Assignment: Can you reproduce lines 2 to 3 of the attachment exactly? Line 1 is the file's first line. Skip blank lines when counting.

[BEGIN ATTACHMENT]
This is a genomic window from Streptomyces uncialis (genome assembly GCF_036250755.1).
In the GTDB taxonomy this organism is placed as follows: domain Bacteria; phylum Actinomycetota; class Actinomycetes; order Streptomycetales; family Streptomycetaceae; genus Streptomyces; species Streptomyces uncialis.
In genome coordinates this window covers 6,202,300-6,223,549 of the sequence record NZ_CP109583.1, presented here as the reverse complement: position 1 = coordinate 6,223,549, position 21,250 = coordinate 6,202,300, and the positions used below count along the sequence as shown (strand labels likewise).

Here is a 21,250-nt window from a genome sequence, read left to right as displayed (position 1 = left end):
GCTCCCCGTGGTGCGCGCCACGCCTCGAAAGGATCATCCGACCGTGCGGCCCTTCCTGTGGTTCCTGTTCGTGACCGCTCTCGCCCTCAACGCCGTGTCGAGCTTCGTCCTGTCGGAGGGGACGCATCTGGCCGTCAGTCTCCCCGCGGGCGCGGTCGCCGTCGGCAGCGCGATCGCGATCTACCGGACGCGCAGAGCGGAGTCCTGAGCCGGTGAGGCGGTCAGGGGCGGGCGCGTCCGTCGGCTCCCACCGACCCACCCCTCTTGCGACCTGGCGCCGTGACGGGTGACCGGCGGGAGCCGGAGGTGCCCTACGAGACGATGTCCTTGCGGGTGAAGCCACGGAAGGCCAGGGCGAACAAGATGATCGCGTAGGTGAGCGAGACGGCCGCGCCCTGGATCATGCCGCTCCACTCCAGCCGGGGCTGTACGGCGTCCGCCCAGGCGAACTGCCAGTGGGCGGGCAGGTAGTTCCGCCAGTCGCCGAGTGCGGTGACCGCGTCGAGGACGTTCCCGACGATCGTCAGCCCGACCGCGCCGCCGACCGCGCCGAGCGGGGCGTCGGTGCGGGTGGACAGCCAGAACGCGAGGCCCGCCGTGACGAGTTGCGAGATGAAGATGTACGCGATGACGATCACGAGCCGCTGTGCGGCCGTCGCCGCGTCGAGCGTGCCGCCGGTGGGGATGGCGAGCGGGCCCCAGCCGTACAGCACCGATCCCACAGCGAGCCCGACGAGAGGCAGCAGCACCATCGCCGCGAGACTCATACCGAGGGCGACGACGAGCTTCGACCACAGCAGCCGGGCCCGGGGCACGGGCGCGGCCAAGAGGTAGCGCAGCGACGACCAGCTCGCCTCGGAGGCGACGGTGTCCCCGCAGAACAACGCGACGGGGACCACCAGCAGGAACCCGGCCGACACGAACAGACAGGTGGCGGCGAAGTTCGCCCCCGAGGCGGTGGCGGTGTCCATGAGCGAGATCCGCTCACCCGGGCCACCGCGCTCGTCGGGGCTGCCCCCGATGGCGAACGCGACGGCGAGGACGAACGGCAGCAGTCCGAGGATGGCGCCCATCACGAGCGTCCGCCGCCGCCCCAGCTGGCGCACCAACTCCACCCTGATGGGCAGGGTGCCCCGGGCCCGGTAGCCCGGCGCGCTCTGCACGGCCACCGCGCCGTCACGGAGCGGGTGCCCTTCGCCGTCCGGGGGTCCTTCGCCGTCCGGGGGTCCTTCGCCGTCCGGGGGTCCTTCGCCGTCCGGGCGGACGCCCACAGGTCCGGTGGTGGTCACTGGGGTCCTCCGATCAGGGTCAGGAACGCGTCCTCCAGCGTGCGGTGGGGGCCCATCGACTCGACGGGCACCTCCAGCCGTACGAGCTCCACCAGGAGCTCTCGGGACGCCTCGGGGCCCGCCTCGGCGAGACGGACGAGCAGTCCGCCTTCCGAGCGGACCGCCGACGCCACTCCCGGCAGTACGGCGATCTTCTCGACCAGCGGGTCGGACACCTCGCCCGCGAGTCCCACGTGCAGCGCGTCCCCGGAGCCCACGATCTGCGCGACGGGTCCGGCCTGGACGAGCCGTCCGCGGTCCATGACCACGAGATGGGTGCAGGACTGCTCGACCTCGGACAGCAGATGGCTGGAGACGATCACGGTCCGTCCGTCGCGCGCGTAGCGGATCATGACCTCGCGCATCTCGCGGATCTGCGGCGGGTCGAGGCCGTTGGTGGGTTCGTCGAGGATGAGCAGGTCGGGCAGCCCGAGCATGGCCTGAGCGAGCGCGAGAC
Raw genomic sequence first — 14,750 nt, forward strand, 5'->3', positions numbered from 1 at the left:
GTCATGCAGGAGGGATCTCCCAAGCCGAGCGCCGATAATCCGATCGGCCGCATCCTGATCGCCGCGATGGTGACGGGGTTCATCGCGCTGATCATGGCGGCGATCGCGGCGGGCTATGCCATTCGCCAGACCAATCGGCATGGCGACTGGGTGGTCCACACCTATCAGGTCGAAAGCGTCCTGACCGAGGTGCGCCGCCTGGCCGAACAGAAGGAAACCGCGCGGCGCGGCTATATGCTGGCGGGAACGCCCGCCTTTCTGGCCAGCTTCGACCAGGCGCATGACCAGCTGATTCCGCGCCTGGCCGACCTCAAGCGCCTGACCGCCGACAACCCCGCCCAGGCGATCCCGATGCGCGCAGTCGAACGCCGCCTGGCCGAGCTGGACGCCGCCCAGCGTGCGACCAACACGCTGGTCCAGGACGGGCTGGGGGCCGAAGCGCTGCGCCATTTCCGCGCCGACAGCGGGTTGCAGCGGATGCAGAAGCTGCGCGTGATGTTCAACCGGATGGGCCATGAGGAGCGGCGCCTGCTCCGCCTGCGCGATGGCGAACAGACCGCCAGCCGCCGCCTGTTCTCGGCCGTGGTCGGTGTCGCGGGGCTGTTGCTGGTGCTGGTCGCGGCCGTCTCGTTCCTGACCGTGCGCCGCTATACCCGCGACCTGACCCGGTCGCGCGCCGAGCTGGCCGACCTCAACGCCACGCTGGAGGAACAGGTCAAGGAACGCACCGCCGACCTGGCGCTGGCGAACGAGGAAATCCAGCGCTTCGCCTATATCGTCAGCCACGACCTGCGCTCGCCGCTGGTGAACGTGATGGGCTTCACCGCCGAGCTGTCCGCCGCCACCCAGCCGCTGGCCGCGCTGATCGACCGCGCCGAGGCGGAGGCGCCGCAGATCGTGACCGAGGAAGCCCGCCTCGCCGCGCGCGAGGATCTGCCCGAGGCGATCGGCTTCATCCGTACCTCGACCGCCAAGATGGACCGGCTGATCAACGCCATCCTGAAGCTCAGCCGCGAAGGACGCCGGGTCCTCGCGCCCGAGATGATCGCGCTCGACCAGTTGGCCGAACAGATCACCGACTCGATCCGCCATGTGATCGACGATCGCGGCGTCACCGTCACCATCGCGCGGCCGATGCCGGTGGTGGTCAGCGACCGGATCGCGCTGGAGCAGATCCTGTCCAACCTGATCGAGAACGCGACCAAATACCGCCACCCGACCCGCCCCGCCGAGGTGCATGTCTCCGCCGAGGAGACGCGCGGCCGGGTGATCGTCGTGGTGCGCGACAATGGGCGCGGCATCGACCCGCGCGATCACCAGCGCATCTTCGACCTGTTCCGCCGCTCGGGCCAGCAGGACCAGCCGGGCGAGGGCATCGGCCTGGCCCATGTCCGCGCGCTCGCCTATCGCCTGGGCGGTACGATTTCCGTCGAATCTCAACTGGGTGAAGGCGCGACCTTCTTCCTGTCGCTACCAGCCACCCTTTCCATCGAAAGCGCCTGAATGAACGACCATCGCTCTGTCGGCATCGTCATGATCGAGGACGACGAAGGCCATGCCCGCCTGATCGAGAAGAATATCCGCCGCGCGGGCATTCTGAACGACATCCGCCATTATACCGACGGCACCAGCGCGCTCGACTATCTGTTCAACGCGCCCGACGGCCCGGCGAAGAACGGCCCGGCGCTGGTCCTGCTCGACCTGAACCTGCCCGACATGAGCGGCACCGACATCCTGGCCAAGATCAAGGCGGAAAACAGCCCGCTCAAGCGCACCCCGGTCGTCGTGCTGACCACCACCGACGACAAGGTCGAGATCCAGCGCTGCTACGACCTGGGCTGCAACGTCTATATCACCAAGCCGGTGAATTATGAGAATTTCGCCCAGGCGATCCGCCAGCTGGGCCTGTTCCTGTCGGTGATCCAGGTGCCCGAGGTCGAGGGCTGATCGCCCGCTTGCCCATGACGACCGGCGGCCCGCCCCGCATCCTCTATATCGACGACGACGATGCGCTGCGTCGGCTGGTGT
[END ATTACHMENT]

In the GTDB taxonomy this organism is placed as follows: domain Bacteria; phylum Actinomycetota; class Actinomycetes; order Streptomycetales; family Streptomycetaceae; genus Streptomyces; species Streptomyces uncialis.
In genome coordinates this window covers 6,202,300-6,223,549 of the sequence record NZ_CP109583.1, presented here as the reverse complement: position 1 = coordinate 6,223,549, position 21,250 = coordinate 6,202,300, and the positions used below count along the sequence as shown (strand labels likewise).